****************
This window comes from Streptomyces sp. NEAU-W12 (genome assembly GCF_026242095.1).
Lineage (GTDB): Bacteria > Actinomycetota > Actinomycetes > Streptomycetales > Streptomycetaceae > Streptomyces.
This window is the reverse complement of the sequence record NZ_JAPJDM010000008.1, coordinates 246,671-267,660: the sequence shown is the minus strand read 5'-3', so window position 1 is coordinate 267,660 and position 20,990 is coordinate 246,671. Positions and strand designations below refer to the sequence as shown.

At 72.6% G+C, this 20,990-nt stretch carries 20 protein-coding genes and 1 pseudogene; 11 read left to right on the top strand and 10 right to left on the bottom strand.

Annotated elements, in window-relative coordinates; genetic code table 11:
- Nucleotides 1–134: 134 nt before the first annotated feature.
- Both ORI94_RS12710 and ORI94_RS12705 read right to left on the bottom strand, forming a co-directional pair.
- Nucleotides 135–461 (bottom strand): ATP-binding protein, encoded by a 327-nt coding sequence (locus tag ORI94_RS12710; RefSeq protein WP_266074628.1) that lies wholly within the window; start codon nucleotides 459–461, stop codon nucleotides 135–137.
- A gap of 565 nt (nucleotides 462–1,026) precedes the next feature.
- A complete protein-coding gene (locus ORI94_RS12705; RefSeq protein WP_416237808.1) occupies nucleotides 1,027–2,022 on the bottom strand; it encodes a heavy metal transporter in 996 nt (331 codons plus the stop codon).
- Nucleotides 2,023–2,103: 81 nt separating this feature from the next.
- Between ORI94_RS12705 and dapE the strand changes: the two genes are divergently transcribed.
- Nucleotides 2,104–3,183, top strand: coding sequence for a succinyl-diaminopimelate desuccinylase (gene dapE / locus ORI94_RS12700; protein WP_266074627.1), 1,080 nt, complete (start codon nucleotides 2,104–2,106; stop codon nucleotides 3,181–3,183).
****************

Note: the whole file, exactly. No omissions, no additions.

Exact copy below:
This window comes from Streptomyces sp. NEAU-W12 (genome assembly GCF_026242095.1).
Lineage (GTDB): Bacteria > Actinomycetota > Actinomycetes > Streptomycetales > Streptomycetaceae > Streptomyces.
This window is the reverse complement of the sequence record NZ_JAPJDM010000008.1, coordinates 246,671-267,660: the sequence shown is the minus strand read 5'-3', so window position 1 is coordinate 267,660 and position 20,990 is coordinate 246,671. Positions and strand designations below refer to the sequence as shown.

At 72.6% G+C, this 20,990-nt stretch carries 20 protein-coding genes and 1 pseudogene; 11 read left to right on the top strand and 10 right to left on the bottom strand.

Annotated elements, in window-relative coordinates; genetic code table 11:
- Nucleotides 1–134: 134 nt before the first annotated feature.
- Both ORI94_RS12710 and ORI94_RS12705 read right to left on the bottom strand, forming a co-directional pair.
- Nucleotides 135–461 (bottom strand): ATP-binding protein, encoded by a 327-nt coding sequence (locus tag ORI94_RS12710; RefSeq protein WP_266074628.1) that lies wholly within the window; start codon nucleotides 459–461, stop codon nucleotides 135–137.
- A gap of 565 nt (nucleotides 462–1,026) precedes the next feature.
- A complete protein-coding gene (locus ORI94_RS12705; RefSeq protein WP_416237808.1) occupies nucleotides 1,027–2,022 on the bottom strand; it encodes a heavy metal transporter in 996 nt (331 codons plus the stop codon).
- Nucleotides 2,023–2,103: 81 nt separating this feature from the next.
- Between ORI94_RS12705 and dapE the strand changes: the two genes are divergently transcribed.
- Nucleotides 2,104–3,183, top strand: coding sequence for a succinyl-diaminopimelate desuccinylase (gene dapE / locus ORI94_RS12700; protein WP_266074627.1), 1,080 nt, complete (start codon nucleotides 2,104–2,106; stop codon nucleotides 3,181–3,183).